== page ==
How to Prevent Cyberbullying Against You and Your Family During COVID19
Updated: Aug 18, 2020
As many of you may know, my family and I became victims of cyberbullying recently. The event stemmed from people being upset that I wouldn't allow them to post whatever they wanted to post in several community pages that I admin on Facebook. This lead to a creation of a 'Burton Kelso Sucks' Facebook group with people posting hateful posts as well as sharing personal details about our family such as our home address and leaving negative reviews for my company Integral (www.callintegralnow.com). With many people home and isolated, cyberbullying is on the rise. Here are some tips you can use to stay safe from cyberbullying
Before I list what steps to take, it's important you understand that although most web sites and social media platforms stand up for cyberbullying, it's a hard and sometimes impossible process to get malicious comments taken down. It's this reason that you should always be vigilant about what is being said about you and what information is being shared about you and your family. With that in mind, use these tactics.
1. Limit what personal information you and your kids share online. You never know who is looking for information about you. It could be an old school friend, ex-boyfriend/ex-girlfriend seeing what you're up to, or someone looking to cause you harm. Google and social media accounts can offer strangers a wealth of information about you and your family's life. When posting on social media, make sure you and your family aren't posting things that can give someone an exact location of where you live and work. It's also a good idea to start the process of limiting your personal information online. Services like DeleteMe (www.joindeleteme.com) and Unrole.com (www.join.unroll.me.com) can help automate the removal process of you and your family information online.
2. Always monitor your kids' devices so you can see what they are doing online. There is no one solution that fits all for parental controls, which is why it's important to view the activity. There are plenty of parental control apps online, but none of them can keep up with the continuous wave of new apps and websites kids gravitate to. Also, no parental control app can see what your kids are chatting about in the chatrooms of social media and gaming sites. A daily or weekly check lets you know what information they are sharing if they are being bullied, or if an online predator is grooming them to meet face to face.
3. Beware of 'doxing' where people attempt to find personal information about you and share it with the online community. Doxing is the practice of cyberbullies looking up and sharing your home and office location with people online for malicious intent. Obviously the aim is to put you on alert, but taken to a higher level doxing can be a means where cyberbullies and their followers have a way to harass you in the real world. Doxing is illegal, so if this is happening you, report it to the local authorities immediately. Also, watch out for 'swatting' where online harassers try to get law enforcement to show up at your residence.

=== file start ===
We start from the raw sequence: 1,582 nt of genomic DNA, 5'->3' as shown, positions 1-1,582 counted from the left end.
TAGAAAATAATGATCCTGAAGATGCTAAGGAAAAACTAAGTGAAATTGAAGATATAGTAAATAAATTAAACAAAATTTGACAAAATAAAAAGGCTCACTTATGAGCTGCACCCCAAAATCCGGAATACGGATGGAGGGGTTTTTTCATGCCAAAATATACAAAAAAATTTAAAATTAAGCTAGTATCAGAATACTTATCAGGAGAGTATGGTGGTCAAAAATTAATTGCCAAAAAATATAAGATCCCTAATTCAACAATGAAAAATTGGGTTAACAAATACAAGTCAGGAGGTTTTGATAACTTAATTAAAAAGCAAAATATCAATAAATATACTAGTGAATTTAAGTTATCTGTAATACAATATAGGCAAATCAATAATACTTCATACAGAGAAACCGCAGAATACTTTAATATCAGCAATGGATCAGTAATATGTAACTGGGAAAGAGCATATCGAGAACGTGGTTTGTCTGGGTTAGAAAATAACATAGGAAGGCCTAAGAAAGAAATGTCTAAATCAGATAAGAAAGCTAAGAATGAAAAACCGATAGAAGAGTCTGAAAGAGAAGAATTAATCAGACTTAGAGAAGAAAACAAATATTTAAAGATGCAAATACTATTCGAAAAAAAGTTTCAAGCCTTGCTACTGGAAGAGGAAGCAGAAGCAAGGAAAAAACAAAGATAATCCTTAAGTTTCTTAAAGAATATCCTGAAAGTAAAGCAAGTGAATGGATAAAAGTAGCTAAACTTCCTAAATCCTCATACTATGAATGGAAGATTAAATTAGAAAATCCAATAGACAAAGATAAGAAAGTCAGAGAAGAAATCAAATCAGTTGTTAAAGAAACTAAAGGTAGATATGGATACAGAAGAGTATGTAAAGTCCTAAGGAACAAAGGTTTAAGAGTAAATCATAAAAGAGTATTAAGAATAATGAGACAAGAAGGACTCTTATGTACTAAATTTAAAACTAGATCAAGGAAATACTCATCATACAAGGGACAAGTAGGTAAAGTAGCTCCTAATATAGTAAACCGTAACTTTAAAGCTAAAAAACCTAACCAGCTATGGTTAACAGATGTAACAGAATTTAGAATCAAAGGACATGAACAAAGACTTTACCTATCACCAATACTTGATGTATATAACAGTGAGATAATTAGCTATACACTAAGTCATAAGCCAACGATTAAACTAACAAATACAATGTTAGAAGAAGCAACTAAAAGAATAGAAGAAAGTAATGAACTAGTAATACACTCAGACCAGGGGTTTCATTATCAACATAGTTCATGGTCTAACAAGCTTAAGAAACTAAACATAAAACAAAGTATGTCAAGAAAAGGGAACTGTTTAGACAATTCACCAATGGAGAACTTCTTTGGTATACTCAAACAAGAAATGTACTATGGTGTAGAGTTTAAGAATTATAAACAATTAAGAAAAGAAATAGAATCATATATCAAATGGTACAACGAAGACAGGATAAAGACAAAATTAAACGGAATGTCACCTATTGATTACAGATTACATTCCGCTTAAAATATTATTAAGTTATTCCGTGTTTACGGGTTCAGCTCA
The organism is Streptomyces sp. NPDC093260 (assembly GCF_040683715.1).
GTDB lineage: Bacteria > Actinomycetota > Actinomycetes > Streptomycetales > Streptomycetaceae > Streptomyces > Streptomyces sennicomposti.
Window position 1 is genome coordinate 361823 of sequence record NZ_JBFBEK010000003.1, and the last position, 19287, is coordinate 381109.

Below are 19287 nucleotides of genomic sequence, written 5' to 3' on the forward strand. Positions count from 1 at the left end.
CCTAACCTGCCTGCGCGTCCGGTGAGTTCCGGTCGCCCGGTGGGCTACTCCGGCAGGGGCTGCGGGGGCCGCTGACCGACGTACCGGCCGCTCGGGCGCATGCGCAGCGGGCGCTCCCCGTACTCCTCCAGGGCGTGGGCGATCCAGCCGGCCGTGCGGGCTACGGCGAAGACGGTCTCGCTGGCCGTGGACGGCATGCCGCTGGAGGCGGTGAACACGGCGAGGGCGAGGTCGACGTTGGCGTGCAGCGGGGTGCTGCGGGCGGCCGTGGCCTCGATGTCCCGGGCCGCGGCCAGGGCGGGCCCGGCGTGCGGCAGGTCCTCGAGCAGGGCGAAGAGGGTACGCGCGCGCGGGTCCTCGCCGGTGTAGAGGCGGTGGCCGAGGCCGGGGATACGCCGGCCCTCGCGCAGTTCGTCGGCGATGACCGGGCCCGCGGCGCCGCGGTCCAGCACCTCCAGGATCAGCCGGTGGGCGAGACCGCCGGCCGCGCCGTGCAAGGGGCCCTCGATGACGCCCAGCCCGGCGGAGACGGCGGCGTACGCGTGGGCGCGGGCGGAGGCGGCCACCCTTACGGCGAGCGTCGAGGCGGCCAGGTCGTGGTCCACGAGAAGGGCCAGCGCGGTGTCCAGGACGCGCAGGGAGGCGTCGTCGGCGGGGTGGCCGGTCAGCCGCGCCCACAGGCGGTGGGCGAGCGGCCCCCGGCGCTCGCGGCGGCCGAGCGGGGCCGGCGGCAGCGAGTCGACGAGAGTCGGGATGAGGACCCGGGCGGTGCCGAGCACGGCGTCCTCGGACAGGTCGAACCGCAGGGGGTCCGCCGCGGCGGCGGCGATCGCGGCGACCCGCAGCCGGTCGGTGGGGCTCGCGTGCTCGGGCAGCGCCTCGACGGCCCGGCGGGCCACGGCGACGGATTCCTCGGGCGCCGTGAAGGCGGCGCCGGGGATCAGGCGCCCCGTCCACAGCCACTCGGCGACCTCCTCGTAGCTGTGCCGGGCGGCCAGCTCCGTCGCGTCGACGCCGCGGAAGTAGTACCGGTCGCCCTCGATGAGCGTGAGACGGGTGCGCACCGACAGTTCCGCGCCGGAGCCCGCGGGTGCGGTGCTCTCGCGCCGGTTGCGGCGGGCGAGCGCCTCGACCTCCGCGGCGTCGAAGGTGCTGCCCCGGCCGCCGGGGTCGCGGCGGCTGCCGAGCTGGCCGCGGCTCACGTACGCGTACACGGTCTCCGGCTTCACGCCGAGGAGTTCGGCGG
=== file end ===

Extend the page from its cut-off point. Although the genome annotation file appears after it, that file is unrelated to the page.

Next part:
4. Sign up for Google Alerts so you can keep track of what is being said about you and your family. Google Alerts is free with every Google account. Just visit, www.google.com/alerts, and set up alerts for yourself and other family members. You can set up your own schedule for alerts, but using the power of Google you can keep a constant lookout of things that are being posted about you or your loved ones online.
5. Take quick steps to block people from your social media accounts if you find yourself being bullied. Consider changing social media accounts to private or invitation online. If you have younger children in your household, you will want to hold off letting them get on any social media account until they are 16 or 17. If you or your loved ones are being bullied. Take steps to block the bully and anyone else is supporting the bully. Every social media platform has a way to block your profile from anyone harassing you. If the bullying is too problematic, you can also change the name on your accounts to an Alias to make it harder for the bullies to find you. You can make your accounts private accounts that are only viewable by close friends and family. You also want to take steps to make sure your profile doesn't show up with a simple Google search.
Cyberbullying is a serious problem that affects families every day. If you and your loved ones take the previous steps, you can be prepared if bullies come knocking and know that your personal lives stay private and limit any damage online creepers can do to you and your family.
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